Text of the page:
Super Sneaky MRSA (but only if you use PCR)

Lost in the din of our Rice Crispies or even the E. Coli outbreak in Europe, are a couple papers out of UK/Denmark and Ireland reporting novel mecA containing MRSA in human and bovine populations.  The concern here, of course, is that in many centers these novel MRSA strains would be missed by static PCR tests, which is what actually happened in these reports. 

The report out of Ireland discusses two clinical MRSA isolates that were PBP2a-positive but mecA negative by conventional mecA PCR - ie they were called MSSA by GeneXpert. The first strain was isolated from a 64-year old in a Dublin acute care hospital, while the second was isolated from an 85 year-old in a South-East Ireland regional hospital. Evaluation determined that these strains contained a novel SCCmec element (Similar to SCCmec XI) with divergent mecA, mecI, mecRI, blaZ and ccr genes.

In the second report, investigators out of England noticed bovine MRSA strains which tested negative after standard PCR tests for mecA. They determined that they contained a novel mecA homologue, mecALGA251. They then searched collections in Scotland, England and Denmark for similar strains and 51 human isolates with the same mecALGA251. 14 of 25 from London, 12 of 16 from Glasgow and 24 of 32 clinical strains from Copenhagen contained the novel mecA. One human strain dated back to 1975, although detection increased substantially between 2007 and 2010. 54% (13/24) of the bovine isolates were also positive. The distribution of cattle and human isolates in England is shown above.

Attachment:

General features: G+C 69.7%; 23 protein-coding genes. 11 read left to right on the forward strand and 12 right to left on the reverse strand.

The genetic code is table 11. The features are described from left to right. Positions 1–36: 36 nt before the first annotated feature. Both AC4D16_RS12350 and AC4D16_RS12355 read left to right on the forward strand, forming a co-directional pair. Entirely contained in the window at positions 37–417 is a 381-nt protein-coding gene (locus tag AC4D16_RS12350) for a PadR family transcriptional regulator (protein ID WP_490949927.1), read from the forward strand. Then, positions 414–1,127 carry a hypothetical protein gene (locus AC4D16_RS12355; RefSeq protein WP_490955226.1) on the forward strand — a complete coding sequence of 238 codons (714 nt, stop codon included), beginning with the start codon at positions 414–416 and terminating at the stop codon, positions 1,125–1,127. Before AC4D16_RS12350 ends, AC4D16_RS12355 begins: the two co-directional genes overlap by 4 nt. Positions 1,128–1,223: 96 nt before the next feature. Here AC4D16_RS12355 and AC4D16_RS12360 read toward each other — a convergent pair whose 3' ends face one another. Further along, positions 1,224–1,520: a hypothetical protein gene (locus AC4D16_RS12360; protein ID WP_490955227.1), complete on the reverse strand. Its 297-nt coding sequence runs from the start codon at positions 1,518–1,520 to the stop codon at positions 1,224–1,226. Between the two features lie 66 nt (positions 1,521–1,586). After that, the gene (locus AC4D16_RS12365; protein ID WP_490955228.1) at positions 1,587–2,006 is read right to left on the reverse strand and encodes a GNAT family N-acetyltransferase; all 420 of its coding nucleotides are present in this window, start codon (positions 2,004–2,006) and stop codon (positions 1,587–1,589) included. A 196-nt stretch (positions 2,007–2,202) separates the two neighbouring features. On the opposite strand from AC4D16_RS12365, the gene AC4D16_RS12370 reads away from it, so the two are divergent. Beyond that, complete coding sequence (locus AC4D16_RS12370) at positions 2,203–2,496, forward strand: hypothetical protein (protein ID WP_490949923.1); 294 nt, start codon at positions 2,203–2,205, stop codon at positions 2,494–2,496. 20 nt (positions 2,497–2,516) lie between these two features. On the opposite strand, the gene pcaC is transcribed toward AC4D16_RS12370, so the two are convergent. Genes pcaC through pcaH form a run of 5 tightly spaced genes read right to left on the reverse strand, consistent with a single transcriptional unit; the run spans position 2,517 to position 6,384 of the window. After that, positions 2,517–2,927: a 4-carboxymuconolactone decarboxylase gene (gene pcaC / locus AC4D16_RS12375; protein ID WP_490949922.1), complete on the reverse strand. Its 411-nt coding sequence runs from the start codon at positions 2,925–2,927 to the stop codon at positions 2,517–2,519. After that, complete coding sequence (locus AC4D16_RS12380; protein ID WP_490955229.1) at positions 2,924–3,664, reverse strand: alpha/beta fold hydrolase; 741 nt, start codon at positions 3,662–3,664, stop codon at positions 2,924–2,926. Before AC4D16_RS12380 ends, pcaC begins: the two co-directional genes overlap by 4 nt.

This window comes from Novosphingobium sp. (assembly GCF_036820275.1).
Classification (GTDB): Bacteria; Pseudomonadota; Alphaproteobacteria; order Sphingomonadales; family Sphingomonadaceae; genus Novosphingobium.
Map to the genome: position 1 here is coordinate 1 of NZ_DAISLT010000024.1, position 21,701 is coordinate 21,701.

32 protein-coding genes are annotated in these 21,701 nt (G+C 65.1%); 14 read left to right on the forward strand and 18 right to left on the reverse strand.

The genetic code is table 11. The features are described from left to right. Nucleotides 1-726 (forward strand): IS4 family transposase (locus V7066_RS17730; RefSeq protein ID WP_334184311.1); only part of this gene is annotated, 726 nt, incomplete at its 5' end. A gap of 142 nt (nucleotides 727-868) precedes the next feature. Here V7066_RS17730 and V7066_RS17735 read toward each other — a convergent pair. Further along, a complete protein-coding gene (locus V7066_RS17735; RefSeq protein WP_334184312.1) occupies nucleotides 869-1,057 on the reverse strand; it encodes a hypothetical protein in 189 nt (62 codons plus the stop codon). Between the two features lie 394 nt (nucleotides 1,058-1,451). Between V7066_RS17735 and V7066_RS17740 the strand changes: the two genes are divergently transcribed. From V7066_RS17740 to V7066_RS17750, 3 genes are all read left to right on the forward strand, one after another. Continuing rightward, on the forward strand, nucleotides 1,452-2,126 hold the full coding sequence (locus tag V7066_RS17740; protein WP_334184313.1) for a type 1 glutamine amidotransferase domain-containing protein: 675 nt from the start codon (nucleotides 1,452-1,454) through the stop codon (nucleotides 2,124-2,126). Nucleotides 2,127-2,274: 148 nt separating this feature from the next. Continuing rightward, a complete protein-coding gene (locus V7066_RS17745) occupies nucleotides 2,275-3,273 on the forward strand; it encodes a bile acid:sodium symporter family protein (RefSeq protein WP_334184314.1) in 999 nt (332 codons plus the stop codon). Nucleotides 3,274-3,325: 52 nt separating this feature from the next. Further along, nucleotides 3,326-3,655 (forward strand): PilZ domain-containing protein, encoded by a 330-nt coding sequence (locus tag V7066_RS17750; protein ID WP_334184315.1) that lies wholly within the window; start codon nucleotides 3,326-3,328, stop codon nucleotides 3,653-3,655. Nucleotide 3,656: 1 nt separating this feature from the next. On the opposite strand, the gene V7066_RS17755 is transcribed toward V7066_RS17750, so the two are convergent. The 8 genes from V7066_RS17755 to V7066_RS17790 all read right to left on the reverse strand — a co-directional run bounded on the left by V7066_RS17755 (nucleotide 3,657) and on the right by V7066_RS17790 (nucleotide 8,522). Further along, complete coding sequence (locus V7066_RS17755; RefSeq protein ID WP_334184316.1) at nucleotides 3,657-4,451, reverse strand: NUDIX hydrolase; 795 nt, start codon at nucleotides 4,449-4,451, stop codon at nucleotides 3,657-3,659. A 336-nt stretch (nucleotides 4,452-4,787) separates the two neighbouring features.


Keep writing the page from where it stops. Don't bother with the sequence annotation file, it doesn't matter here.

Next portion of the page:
The authors of this paper suggest that new PCR primers will solve the problem. It is true that it will solve this particular problem, but is it a good long term solution?  Do we think MRSA evolution will stop here? Also, they suggest that dairy cows could be a reservoir of infection, but I would think that humans could also be the reservoir.

What this suggests to me is that if you isolate/decolonize patients using a static PCR for mecA, it is not surprising to me that other novel strains could emerge.  Hand hygiene would not be so easily circumvented, nor would simpler culture-based microbiology methods.

Hopefully our resident microbiologist Dan will chime in too...

UK and Denmark report: Garcia-Alvarez et al. Lancet ID June 3, 2011

Ireland report: Shore AC et al. AAC, June 2, 2011

Tara Smith's take can be found here and Scientific American's report by Katherine Harmon here


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